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Coronavirus disease 19 (COVID-19) is a severe acute respiratory syndrome caused by SARS-CoV-2 (2019-nCoV). While no drugs have yet been approved to treat this disease, small molecules effective against other viral infections are under clinical evaluation for therapeutic abatement of SARS-CoV-2 infections. Ongoing clinical trials include Kaletra (a combination of two protease inhibitors approved for HIV treatment), remdesivir (an investigational drug targeting RNA-dependent RNA polymerase [RdRP] of SARS-CoV-2), and hydroxychloroquine (an approved anti-malarial and immuno-modulatory drug). Since SARS-CoV-2 replication depends on three virally encoded proteins (RdRP, papain-like proteinase, and helicase), we screened 54 FDA-approved antiviral drugs and ~3300 investigational drugs for binding to these proteins using targeted and unbiased docking simulations and computational modeling. Elbasvir, a drug approved for treating hepatitis C, is predicted to bind stably and preferentially to all three proteins. At the therapeutic dosage, elbasvir has low toxicity (liver enzymes transiently elevated in 1% of subjects) and well-characterized drug-drug interactions. We predict that treatment with elbasvir, alone or in combination with other drugs such as grazoprevir, could efficiently block SARS-CoV-2 replication. The concerted action of elbasvir on at least three targets essential for viral replication renders viral mutation to drug resistance extremely unlikely.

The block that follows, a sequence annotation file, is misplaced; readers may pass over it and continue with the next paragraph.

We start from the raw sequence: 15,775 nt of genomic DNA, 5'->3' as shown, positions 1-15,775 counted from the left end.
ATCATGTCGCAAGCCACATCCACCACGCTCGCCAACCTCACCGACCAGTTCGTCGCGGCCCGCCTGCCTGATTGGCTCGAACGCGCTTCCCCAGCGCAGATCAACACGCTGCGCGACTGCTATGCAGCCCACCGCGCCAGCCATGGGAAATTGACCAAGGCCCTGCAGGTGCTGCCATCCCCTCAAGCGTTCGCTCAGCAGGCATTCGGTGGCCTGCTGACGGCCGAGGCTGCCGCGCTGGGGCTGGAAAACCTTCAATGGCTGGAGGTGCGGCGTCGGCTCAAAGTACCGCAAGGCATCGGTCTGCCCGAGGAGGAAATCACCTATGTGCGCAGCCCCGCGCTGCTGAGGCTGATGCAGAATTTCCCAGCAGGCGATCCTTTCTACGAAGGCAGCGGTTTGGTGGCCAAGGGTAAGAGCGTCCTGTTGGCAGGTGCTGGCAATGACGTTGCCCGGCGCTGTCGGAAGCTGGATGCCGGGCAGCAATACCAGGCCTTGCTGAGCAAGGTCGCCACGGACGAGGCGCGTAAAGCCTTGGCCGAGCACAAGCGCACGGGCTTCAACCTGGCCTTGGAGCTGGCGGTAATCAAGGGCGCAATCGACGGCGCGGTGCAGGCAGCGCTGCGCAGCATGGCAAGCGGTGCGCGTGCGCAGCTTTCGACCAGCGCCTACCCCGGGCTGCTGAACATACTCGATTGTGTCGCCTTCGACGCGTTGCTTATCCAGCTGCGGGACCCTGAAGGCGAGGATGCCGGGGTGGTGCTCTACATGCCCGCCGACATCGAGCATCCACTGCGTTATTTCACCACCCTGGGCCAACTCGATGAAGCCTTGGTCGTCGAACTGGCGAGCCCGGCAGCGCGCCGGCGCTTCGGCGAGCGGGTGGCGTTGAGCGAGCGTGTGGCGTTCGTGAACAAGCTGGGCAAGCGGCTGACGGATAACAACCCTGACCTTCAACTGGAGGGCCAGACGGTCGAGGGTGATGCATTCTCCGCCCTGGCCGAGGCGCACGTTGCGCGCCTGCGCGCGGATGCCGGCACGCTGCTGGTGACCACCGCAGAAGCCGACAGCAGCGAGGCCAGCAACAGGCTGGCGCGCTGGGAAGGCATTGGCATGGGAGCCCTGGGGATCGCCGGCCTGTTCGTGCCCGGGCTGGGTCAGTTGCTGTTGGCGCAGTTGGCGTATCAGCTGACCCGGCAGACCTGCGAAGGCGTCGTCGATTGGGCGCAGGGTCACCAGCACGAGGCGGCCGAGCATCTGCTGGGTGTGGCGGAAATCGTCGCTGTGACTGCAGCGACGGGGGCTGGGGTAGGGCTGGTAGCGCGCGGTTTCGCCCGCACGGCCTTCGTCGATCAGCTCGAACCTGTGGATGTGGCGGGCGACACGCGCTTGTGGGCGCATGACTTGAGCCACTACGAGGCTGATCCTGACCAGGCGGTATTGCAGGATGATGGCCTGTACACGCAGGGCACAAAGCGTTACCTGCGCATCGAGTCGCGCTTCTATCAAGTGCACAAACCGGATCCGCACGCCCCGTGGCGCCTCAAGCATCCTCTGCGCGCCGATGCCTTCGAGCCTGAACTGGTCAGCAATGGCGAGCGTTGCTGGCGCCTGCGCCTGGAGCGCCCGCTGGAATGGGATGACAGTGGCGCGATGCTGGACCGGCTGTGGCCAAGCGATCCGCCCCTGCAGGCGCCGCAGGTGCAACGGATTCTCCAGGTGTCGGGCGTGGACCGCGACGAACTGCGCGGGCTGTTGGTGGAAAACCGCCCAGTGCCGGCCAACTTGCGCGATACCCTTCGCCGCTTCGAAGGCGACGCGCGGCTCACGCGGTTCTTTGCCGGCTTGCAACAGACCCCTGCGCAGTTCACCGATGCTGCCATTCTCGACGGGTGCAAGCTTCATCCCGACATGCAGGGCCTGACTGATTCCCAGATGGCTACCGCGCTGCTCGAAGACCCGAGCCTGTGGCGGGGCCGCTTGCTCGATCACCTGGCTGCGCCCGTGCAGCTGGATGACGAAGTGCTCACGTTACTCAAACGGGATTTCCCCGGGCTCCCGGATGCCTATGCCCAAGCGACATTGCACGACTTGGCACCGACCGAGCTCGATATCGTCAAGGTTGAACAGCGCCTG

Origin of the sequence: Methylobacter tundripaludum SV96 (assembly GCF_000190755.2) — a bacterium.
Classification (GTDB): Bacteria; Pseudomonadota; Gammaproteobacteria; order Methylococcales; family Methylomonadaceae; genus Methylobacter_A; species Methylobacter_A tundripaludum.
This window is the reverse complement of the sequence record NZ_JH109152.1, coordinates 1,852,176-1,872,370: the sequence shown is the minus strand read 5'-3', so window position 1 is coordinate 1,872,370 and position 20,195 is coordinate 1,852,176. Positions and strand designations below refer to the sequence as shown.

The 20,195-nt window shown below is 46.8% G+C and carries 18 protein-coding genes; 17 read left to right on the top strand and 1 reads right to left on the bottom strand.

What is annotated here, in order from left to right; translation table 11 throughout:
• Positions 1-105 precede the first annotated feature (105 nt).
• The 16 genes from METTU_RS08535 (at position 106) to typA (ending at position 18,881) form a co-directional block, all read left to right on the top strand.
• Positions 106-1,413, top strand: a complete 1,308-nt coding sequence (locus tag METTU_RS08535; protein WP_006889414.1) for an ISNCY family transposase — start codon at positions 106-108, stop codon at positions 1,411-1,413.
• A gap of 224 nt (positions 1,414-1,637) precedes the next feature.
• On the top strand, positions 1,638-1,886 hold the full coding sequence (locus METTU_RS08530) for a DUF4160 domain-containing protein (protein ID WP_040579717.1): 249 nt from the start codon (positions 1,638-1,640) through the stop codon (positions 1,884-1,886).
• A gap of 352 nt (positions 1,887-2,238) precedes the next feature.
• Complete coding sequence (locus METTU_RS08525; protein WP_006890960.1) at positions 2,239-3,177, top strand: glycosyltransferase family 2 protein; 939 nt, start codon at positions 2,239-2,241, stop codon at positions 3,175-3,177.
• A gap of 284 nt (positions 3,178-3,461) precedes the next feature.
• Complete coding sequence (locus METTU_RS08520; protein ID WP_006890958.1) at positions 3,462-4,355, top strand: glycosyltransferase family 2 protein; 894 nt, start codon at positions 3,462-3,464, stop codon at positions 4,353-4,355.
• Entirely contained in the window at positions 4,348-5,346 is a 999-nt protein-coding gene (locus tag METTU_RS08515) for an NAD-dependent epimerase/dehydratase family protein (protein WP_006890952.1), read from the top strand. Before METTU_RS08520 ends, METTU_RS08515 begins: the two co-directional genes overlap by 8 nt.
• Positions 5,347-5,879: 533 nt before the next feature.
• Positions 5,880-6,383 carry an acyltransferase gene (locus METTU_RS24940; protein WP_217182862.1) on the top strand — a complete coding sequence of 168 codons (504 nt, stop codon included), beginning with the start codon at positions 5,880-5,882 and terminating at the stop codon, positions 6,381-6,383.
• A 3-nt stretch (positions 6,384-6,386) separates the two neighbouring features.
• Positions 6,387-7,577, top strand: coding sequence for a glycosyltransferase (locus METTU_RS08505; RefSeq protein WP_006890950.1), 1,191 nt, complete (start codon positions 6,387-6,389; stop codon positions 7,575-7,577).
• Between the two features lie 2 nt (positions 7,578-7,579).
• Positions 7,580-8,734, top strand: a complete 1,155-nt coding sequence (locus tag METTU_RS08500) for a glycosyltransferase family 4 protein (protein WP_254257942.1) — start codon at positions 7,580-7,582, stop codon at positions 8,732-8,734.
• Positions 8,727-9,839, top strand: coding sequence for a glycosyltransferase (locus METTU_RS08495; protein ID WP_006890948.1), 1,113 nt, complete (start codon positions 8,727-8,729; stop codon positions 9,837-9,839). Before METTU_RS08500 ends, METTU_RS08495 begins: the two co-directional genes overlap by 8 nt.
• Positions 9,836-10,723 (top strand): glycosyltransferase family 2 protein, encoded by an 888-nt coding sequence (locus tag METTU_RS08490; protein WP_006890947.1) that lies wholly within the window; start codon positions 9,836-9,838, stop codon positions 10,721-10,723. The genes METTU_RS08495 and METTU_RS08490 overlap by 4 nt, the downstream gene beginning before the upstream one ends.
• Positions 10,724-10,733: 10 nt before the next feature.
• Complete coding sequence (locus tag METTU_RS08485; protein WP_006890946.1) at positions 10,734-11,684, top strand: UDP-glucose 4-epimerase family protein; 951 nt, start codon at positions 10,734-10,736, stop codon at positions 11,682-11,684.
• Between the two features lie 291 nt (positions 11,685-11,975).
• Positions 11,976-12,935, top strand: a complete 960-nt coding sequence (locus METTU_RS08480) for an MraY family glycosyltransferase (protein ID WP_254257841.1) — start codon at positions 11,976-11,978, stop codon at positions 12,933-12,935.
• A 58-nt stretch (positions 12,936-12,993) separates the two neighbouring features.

Meenakshisundaram Balasubramaniam, Robert J Shmookler Reis. Computational target-based drug repurposing of elbasvir, an antiviral drug predicted to bind multiple SARS-CoV-2 proteins. ChemRxiv : the preprint server for chemistry. 2020 Apr 08

PMID: 32511290

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